And then you’ll get the size and shape by pumping more blood into your muscles using higher reps. You can read more about the benefits of using different rep ranges in my post: Best Rep Range for Building Muscle Size

Increase Intensity

To take your bodybuilding gains to the next level, you have to find ways to increase the intensity of your workouts.

The reason for this is you want to exhaust the muscle; you have to tear it down so that it can rebuild, bigger.

Two common techniques are drop sets and supersets. But there’s one technique that I’ve found that dominates them all for increasing workout intensity: rest-pause sets.

Rest-pause sets are where you perform a set, rest 7-10 seconds, then do another set with the same weight. Yes, it’s as brutal as it sounds! And it’s the perfect way to end your workout.

You can read more about rest-pause sets and other weight training techniques in my article: 7 Weight Training Techniques to Increase Intensity.

Bodybuilding Workouts with Squats and Deadlifts

Squat Day

Now it’s time for the ‘good stuff.’ I’m going to give you 3 different workouts that you can start using for pack on some serious muscle mass.

The cool thing is you’re naturally going to get stronger as well!

Workout 1: Leg Day with Squats

This is a leg workout that has you starting with squats. From there, you’re going to do more leg exercises that target your quads and hamstrings directly. Get ready for a lower-body pump!

ExerciseSets x Reps
Squats5 x 10, 8, 6, 5, 3
Leg Curls4 x 10
Leg Press5 x 12
Leg Extensions5 x 15
Seated Calve Raises6 x 15

Workout 2: Leg Day with Deadlifts

This is an awesome leg workout that involves starting with deadlifts (there are no squats in this workout). It’s going to focus more on your hamstrings, making it a perfect second-leg workout for that week.

You may already know that I’m a huge believer in having 2 legs days. I encourage you to read my post: Training Legs Twice a Week.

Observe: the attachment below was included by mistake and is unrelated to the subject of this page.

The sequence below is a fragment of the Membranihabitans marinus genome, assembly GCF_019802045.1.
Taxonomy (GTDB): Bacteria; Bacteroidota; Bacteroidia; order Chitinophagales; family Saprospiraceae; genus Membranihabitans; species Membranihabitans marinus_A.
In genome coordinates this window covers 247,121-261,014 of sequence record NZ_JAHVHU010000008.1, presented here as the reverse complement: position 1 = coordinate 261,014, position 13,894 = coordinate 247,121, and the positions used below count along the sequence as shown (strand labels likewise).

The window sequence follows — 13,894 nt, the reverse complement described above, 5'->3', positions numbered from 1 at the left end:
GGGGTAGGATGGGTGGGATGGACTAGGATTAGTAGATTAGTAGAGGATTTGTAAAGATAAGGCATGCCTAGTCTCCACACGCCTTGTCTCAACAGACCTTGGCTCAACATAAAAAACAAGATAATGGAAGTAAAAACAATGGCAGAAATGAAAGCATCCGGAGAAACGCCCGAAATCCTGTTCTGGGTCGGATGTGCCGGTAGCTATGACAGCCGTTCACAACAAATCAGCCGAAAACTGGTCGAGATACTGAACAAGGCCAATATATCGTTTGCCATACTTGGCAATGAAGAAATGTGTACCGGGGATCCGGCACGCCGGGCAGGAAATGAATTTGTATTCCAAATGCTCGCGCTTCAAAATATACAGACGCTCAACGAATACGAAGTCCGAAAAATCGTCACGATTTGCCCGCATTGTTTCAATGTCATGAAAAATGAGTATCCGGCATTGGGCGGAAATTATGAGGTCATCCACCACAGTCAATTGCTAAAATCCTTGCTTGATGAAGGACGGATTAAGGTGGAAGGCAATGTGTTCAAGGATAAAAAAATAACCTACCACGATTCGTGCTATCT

ExerciseSets x Reps
Deadlifts5 x 3
Close-Stance Leg Press4 x 12
Lying Leg Curls4 x 12
One-Leg Leg Extensions4 x 12
Standing Calve Raises5 x 15

Workout 3: Back Day with Deadlifts

Though deadlifts are considered a lower body exercise, it’s also extremely beneficial to building a thick back (remember we talked about this earlier!).

So this is an awesome back workout with deadlifts.

ExerciseSets x Reps
Deadlifts5 x 3
Barbell Rows4 x 6-8
Dumbbell Rows4 x 8-10
Lat Pulldowns4 x 12

Are You Squatting and Deadlifting?

I ‘strongly’ (yes, the pun was intended!) encourage you to start doing squats and deadlifts in your bodybuilding routine, if you’re not already. You will be amazed at how much new muscle you’ll pack on.

If you started out powerlifting but have transitioned to bodybuilding, leaving squats and deadlifts behind, you should consider adding them back into your workouts.

Also, you don’t have to squat and deadlift every week. You may feel that doing them every other week is enough to maintain or even build muscle mass. You have to experiment and do what works best for you, considering your goals.

I hope you enjoyed this article, and really hope that it helps you.

Please feel free to share this!

**If you’re ready to start an intense 12-week program, check out my premium programs below:

Hardcore Muscle Building Program
Lean Muscle Building Program

Train with Passion,

Jason